The polls are telling two stories with less than three weeks to go before voting day. Either the race remains close between the Liberals and Conservatives, or the Conservatives are pulling away from the pack, leaving the real jostling for the fight over second place.
As the CBC Poll Tracker averages the polls, it splits the difference: it currently pegs Conservative support to be at 32.3 per cent, with the Liberals not far behind at 30.4 per cent and the New Democrats pulling up the rear with 26.8 per cent support.
The divergence in the polling narrative has become most clear over the last few days, and it largely has to do with the position of the Liberal Party.
The Conservatives have scored between 30 and 34 per cent in six recent polls conducted by six different pollsters: Nanos Research; Léger; Forum Research; Ipsos Reid; Abacus Data; and the Angus Reid Institute. Only one of them had the Conservatives at the 30 per cent mark. All the others put the Tories at between 32 and 34 per cent.
The New Democrats have registered at between 26 and 28 per cent across all six polls.
But where are the Liberals? Three pollsters — Angus Reid, Forum and Abacus — have put the party at under 30 per cent, with either 27 or 29 per cent support. The other three pollsters have put the party between 32 and 33.5 per cent support.
Though that isn't a huge disagreement (a gap of three to four points could be explained away by the margin of error), it transforms the overall picture dramatically. The first set of polls suggest that the Conservatives are in a strong position, enjoying a lead of between three and seven points.
That lead is amplified by the Conservatives' superior vote efficiency, which delivers more seats per vote to them than the other parties. The Liberals and NDP are merely vying for the runner-up spot.
The other set of polls suggest that the race is tight between the Liberals and Conservatives, with the Liberals potentially holding a narrow lead over the Tories. With this snapshot, the election is a two-way race, with the New Democrats in a definitive third.
Which is the correct portrayal of the campaign? Unless the polls move into greater agreement, we may not know until election night.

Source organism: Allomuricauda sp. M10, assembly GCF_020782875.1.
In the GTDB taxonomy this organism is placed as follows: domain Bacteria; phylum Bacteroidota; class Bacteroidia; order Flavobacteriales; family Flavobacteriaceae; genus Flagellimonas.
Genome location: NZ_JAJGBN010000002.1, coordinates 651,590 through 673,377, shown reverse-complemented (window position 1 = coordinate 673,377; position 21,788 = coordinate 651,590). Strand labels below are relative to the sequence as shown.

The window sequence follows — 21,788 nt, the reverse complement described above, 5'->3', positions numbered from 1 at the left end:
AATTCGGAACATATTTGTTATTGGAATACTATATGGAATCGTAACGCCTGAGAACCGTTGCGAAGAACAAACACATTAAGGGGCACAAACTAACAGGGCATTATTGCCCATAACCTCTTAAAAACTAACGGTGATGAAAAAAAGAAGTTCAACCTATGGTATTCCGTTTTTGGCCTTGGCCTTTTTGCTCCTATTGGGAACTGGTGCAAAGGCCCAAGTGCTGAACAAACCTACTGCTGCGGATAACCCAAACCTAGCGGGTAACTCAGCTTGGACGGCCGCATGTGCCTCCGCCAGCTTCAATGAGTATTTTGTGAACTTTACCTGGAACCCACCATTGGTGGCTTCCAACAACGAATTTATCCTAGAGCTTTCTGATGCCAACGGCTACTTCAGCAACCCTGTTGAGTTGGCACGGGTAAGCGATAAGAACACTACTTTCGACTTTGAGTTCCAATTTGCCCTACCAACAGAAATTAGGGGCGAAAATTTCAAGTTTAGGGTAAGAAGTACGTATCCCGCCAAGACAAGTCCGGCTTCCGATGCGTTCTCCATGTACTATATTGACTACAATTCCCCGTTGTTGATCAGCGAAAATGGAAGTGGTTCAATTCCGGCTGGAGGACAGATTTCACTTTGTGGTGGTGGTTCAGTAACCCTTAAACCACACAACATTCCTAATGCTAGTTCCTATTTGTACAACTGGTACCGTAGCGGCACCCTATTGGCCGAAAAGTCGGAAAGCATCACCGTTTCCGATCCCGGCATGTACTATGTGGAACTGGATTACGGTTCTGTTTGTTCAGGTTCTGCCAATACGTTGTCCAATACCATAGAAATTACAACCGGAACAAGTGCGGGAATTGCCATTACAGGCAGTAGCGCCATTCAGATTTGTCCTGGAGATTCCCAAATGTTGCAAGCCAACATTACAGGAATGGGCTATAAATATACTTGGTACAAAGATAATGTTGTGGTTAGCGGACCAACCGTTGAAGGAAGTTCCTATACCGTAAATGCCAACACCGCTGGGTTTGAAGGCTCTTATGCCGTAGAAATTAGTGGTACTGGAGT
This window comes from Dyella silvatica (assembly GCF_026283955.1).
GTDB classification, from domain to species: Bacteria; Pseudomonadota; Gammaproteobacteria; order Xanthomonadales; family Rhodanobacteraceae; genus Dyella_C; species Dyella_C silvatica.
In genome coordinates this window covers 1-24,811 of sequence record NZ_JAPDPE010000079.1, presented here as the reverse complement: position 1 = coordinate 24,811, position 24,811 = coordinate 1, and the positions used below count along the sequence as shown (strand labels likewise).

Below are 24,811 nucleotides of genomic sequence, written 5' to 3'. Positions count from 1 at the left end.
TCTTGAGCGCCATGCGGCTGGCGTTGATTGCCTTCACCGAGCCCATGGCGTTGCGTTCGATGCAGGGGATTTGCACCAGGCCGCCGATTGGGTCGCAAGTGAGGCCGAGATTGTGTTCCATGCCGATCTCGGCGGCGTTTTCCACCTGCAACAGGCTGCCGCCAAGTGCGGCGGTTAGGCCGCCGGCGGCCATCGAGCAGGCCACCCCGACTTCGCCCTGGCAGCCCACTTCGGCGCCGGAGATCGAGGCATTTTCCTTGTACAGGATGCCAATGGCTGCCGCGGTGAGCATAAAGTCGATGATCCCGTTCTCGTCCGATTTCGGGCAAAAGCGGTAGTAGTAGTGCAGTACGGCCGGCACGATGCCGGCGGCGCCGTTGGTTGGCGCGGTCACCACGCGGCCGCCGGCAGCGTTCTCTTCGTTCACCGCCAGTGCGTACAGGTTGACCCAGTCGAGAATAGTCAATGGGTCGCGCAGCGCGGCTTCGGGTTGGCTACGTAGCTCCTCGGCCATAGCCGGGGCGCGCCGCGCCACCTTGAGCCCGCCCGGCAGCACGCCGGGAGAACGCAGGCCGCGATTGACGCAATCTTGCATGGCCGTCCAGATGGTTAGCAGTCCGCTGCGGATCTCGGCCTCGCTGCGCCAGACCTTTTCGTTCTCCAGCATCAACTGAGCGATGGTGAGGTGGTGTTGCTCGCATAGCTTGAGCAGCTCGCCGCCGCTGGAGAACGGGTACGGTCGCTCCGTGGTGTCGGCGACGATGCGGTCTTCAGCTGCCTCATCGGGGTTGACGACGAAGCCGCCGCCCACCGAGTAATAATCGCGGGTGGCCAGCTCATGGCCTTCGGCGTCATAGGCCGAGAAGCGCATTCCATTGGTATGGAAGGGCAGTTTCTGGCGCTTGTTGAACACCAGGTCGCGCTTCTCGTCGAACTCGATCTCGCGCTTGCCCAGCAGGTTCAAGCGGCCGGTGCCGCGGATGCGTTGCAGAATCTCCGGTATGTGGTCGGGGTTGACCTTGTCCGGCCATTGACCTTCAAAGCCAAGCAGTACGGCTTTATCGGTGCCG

On the latest episode of the Election Pollcast, Léger's Christian Bourque joins host Éric Grenier to break down the numbers in his latest poll.
Bloc wild card
A new development in recent days has been an increase in support for the Bloc Québécois. A poll by Léger for Le Devoir, Le Journal de Montréal, and TVA put the party at 24 per cent support in Quebec, only four points behind the New Democrats. More importantly, it put the Bloc at 30 per cent among francophones. That narrowly puts the BQ ahead of the NDP by two points, marking the first time in over three years that any survey has put the Bloc on top among this electorate.
It is a decisive electorate in Quebec, considering that the vast majority of the province's seats have a majority of French-speakers.
Other recent polls have not been as bullish for the Bloc, putting the party at between 18 and 22 per cent in Quebec.
The Poll Tracker now pegs the BQ at 20 per cent support (an increase of eight points over the last two weeks), and on track to win one to three seats. But combined with a decrease in support for the New Democrats, the party is approaching the point where a lot of seats could suddenly come into play.
CBC's Poll Tracker aggregates all publicly released polls, weighing them by sample size, date and the polling firm's accuracy record. Upper and lower ranges are based on how polls have performed in other recent elections. The seat projection model makes individual projections for all ridings in the country, based on regional shifts in support since the 2011 election and taking into account other factors such as incumbency. The projections are subject to the margins of error of the opinion polls included in the model, as well as the unpredictable nature of politics at the riding level. The polls included in the model vary in size, date and method, and have not been individually verified by the CBC. You can read the full methodology here.
The questions asked in the polls mentioned in this article were as follows:
Léger: "If federal elections were held today, for which political party would you be most likely to vote?"